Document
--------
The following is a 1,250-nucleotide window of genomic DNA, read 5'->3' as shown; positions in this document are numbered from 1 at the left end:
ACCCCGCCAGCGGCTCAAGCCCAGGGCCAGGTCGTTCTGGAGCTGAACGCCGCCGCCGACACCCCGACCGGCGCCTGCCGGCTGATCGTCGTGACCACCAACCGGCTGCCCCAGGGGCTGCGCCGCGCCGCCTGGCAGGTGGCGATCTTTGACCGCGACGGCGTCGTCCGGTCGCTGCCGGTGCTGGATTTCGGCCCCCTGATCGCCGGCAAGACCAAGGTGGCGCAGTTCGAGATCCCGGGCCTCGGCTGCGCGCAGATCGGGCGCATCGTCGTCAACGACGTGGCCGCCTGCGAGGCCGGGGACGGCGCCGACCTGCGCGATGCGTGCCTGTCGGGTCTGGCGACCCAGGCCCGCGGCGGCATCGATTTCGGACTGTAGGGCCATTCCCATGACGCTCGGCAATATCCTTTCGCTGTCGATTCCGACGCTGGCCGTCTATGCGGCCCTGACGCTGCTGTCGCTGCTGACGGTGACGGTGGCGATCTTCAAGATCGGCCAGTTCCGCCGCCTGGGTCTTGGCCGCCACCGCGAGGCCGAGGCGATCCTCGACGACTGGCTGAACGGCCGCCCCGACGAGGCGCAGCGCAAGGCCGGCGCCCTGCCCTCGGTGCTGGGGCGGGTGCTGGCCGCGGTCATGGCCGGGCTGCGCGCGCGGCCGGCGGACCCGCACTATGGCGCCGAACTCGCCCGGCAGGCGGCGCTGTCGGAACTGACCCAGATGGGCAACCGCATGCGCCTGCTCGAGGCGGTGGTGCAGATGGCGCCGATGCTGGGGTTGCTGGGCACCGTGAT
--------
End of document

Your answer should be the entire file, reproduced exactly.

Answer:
The following is a 1,250-nucleotide window of genomic DNA, read 5'->3' as shown; positions in this document are numbered from 1 at the left end:
ACCCCGCCAGCGGCTCAAGCCCAGGGCCAGGTCGTTCTGGAGCTGAACGCCGCCGCCGACACCCCGACCGGCGCCTGCCGGCTGATCGTCGTGACCACCAACCGGCTGCCCCAGGGGCTGCGCCGCGCCGCCTGGCAGGTGGCGATCTTTGACCGCGACGGCGTCGTCCGGTCGCTGCCGGTGCTGGATTTCGGCCCCCTGATCGCCGGCAAGACCAAGGTGGCGCAGTTCGAGATCCCGGGCCTCGGCTGCGCGCAGATCGGGCGCATCGTCGTCAACGACGTGGCCGCCTGCGAGGCCGGGGACGGCGCCGACCTGCGCGATGCGTGCCTGTCGGGTCTGGCGACCCAGGCCCGCGGCGGCATCGATTTCGGACTGTAGGGCCATTCCCATGACGCTCGGCAATATCCTTTCGCTGTCGATTCCGACGCTGGCCGTCTATGCGGCCCTGACGCTGCTGTCGCTGCTGACGGTGACGGTGGCGATCTTCAAGATCGGCCAGTTCCGCCGCCTGGGTCTTGGCCGCCACCGCGAGGCCGAGGCGATCCTCGACGACTGGCTGAACGGCCGCCCCGACGAGGCGCAGCGCAAGGCCGGCGCCCTGCCCTCGGTGCTGGGGCGGGTGCTGGCCGCGGTCATGGCCGGGCTGCGCGCGCGGCCGGCGGACCCGCACTATGGCGCCGAACTCGCCCGGCAGGCGGCGCTGTCGGAACTGACCCAGATGGGCAACCGCATGCGCCTGCTCGAGGCGGTGGTGCAGATGGCGCCGATGCTGGGGTTGCTGGGCACCGTGAT